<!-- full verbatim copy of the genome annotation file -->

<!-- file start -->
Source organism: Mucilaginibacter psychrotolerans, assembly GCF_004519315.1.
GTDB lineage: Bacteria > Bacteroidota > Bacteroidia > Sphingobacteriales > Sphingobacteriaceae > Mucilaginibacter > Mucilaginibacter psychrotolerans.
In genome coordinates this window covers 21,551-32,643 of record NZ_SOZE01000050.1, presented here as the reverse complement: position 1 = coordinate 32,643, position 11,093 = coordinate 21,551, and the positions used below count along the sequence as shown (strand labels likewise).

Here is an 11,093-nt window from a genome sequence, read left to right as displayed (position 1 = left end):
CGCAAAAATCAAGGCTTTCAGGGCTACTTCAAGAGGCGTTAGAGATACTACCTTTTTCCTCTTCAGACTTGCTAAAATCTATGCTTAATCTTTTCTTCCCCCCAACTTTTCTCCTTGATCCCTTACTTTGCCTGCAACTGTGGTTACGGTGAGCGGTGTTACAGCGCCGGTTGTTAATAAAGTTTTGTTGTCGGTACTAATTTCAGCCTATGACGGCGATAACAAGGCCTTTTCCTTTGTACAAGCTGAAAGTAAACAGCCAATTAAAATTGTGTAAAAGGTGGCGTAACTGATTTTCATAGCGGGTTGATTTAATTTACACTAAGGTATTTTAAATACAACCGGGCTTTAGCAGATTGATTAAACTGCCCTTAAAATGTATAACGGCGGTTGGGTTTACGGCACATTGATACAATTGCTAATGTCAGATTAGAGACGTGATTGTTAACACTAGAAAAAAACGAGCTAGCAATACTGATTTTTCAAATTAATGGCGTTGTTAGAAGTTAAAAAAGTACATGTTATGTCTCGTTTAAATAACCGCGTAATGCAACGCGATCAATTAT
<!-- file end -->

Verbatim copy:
Source organism: Mucilaginibacter psychrotolerans, assembly GCF_004519315.1.
GTDB lineage: Bacteria > Bacteroidota > Bacteroidia > Sphingobacteriales > Sphingobacteriaceae > Mucilaginibacter > Mucilaginibacter psychrotolerans.
In genome coordinates this window covers 21,551-32,643 of record NZ_SOZE01000050.1, presented here as the reverse complement: position 1 = coordinate 32,643, position 11,093 = coordinate 21,551, and the positions used below count along the sequence as shown (strand labels likewise).

Here is an 11,093-nt window from a genome sequence, read left to right as displayed (position 1 = left end):
CGCAAAAATCAAGGCTTTCAGGGCTACTTCAAGAGGCGTTAGAGATACTACCTTTTTCCTCTTCAGACTTGCTAAAATCTATGCTTAATCTTTTCTTCCCCCCAACTTTTCTCCTTGATCCCTTACTTTGCCTGCAACTGTGGTTACGGTGAGCGGTGTTACAGCGCCGGTTGTTAATAAAGTTTTGTTGTCGGTACTAATTTCAGCCTATGACGGCGATAACAAGGCCTTTTCCTTTGTACAAGCTGAAAGTAAACAGCCAATTAAAATTGTGTAAAAGGTGGCGTAACTGATTTTCATAGCGGGTTGATTTAATTTACACTAAGGTATTTTAAATACAACCGGGCTTTAGCAGATTGATTAAACTGCCCTTAAAATGTATAACGGCGGTTGGGTTTACGGCACATTGATACAATTGCTAATGTCAGATTAGAGACGTGATTGTTAACACTAGAAAAAAACGAGCTAGCAATACTGATTTTTCAAATTAATGGCGTTGTTAGAAGTTAAAAAAGTACATGTTATGTCTCGTTTAAATAACCGCGTAATGCAACGCGATCAATTAT